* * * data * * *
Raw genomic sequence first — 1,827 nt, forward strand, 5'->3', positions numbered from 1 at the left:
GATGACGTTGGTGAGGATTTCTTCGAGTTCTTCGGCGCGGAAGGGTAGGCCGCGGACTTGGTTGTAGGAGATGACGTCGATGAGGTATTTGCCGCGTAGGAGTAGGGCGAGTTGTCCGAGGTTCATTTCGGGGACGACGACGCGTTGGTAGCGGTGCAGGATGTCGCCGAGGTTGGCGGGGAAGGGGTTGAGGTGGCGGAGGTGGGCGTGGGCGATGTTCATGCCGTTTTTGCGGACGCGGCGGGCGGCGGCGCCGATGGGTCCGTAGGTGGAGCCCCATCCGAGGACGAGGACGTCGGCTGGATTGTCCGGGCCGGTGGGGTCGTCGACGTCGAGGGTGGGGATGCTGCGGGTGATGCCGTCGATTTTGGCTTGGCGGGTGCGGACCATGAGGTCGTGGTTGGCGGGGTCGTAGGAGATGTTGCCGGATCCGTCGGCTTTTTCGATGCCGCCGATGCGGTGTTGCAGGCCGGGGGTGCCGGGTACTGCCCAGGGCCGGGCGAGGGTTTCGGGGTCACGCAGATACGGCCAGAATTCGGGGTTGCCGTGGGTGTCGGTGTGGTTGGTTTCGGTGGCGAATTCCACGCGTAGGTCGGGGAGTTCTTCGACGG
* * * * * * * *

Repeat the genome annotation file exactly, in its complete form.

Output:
Raw genomic sequence first — 1,827 nt, forward strand, 5'->3', positions numbered from 1 at the left:
GATGACGTTGGTGAGGATTTCTTCGAGTTCTTCGGCGCGGAAGGGTAGGCCGCGGACTTGGTTGTAGGAGATGACGTCGATGAGGTATTTGCCGCGTAGGAGTAGGGCGAGTTGTCCGAGGTTCATTTCGGGGACGACGACGCGTTGGTAGCGGTGCAGGATGTCGCCGAGGTTGGCGGGGAAGGGGTTGAGGTGGCGGAGGTGGGCGTGGGCGATGTTCATGCCGTTTTTGCGGACGCGGCGGGCGGCGGCGCCGATGGGTCCGTAGGTGGAGCCCCATCCGAGGACGAGGACGTCGGCTGGATTGTCCGGGCCGGTGGGGTCGTCGACGTCGAGGGTGGGGATGCTGCGGGTGATGCCGTCGATTTTGGCTTGGCGGGTGCGGACCATGAGGTCGTGGTTGGCGGGGTCGTAGGAGATGTTGCCGGATCCGTCGGCTTTTTCGATGCCGCCGATGCGGTGTTGCAGGCCGGGGGTGCCGGGTACTGCCCAGGGCCGGGCGAGGGTTTCGGGGTCACGCAGATACGGCCAGAATTCGGGGTTGCCGTGGGTGTCGGTGTGGTTGGTTTCGGTGGCGAATTCCACGCGTAGGTCGGGGAGTTCTTCGACGG